Advocacy is about building stratgeic and sustainable relationships with those who have be elected to serve our community, and at the same time, holding them accountable. The Oklahoma City Black Chamber of Commerce is blessed to call many of our elected officials friends. From the city level of govenerance, to the congressional in Washington D.C., from democrat to republican, we believe in the power of access for small buisness and the community to be able to ask the questions that are important to them.
If we are going to have an incluisve metro, we have to hold those who chose to serve accountable, but if we are to hold them accountable, we have an obligation to get to know them and understand the issues. Only after fully knowing the situation and having the ability to provide solutions can we squarely place blame on those who have choosen to ignore us.
- Eran Harrill, BCC CEO
Congresswoman Kendra Horn Meets
with Small Business Owners on Tax and Trade
.Tax reform was a top subject that small business owners wanted to talk to Congresswoman Kendra Horn about. Taking time to meet with a few businesses in northeast Oklahoma City to listen to the needs, concerns, and successes, the congresswoman got to experience first hand the warmth of the eastside. Centennial Heath and Carican Flavors were among the businesses that Congresswoman Horn heard from as part of other town hall meetings around the city. See below for the full video of the townhall meeting at the OKC County Healh Dept.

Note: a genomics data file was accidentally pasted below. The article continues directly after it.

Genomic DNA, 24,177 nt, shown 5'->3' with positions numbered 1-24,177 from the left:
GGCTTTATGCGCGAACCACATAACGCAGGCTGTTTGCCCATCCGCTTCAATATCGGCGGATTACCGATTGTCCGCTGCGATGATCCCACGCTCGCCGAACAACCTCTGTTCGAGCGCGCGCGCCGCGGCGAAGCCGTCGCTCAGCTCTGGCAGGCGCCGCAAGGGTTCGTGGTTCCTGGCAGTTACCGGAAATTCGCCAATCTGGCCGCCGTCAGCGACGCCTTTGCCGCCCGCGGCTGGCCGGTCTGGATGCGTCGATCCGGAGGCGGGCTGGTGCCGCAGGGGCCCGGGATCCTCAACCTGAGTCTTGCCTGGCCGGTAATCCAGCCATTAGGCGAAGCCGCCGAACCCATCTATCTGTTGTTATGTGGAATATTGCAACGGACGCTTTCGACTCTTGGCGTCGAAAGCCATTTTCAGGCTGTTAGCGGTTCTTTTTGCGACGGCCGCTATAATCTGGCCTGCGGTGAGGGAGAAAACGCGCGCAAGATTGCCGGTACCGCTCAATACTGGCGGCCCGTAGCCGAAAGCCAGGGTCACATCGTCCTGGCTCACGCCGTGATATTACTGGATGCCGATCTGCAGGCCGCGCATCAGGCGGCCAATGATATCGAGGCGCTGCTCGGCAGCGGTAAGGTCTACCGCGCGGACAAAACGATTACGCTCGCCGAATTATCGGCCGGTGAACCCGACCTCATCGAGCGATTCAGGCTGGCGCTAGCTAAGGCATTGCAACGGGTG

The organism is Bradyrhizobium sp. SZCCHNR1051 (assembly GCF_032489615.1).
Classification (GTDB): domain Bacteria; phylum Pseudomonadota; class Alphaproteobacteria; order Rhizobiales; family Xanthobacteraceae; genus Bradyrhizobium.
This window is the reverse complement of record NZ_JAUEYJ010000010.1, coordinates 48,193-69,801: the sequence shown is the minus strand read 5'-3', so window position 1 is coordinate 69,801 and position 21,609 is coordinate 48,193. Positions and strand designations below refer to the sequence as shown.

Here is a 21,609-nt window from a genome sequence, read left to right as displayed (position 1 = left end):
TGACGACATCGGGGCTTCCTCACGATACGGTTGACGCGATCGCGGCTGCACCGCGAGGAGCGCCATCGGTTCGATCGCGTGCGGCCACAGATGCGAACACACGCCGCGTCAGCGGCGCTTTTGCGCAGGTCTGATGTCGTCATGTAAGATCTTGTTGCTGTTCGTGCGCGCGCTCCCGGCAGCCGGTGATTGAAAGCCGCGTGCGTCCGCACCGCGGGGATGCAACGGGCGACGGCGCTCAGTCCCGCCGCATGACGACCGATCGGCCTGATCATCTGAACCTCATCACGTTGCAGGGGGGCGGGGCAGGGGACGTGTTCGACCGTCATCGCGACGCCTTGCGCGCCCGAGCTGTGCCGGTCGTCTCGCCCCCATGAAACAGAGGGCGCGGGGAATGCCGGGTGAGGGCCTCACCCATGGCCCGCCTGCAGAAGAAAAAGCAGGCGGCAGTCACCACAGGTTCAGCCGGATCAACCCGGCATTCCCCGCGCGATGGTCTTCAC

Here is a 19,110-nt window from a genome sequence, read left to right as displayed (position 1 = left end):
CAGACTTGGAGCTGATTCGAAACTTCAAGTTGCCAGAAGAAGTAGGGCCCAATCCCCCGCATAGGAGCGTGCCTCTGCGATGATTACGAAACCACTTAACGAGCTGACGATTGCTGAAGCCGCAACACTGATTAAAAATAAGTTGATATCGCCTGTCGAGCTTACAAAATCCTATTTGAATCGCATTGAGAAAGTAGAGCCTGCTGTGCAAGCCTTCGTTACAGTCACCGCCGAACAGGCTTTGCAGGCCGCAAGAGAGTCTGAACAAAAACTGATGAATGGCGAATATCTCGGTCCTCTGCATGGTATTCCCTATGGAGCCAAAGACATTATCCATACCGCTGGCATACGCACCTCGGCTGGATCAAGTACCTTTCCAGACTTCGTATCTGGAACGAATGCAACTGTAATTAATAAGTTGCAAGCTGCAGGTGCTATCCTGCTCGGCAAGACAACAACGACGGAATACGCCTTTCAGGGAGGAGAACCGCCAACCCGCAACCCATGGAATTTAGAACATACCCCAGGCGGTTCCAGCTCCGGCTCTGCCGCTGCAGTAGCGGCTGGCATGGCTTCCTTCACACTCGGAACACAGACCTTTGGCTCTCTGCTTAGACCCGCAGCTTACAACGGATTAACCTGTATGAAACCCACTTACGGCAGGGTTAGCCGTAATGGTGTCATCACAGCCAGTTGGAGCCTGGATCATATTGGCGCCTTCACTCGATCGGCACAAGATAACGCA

READ MORE . . .
READ MORE . . .
“It can be difficult to speak truth to power. Circumstances, however, have made doing so increasingly necessary.”
OKC Black Chamber Selected to Represent
State in National Work-Based Learning Academy
National Skills Coalition is pleased to announce the five state teams that have been selected to participate in our 2018-2019 Work-Based Learning Academy: Connecticut, Illinois, Indiana, Oklahoma, and Washington. Through the Academy, state teams will advance state policies to expand work-based learning opportunities for low-income communities. Teams will work together with faculty advisors and participate in peer-to-peer learning.
Work-based learning helps workers build new skills while earning a paycheck. Through work-based learning models like apprenticeship, the skills that workers build can translate into higher wages and industry-recognized credentials.
Read More. . .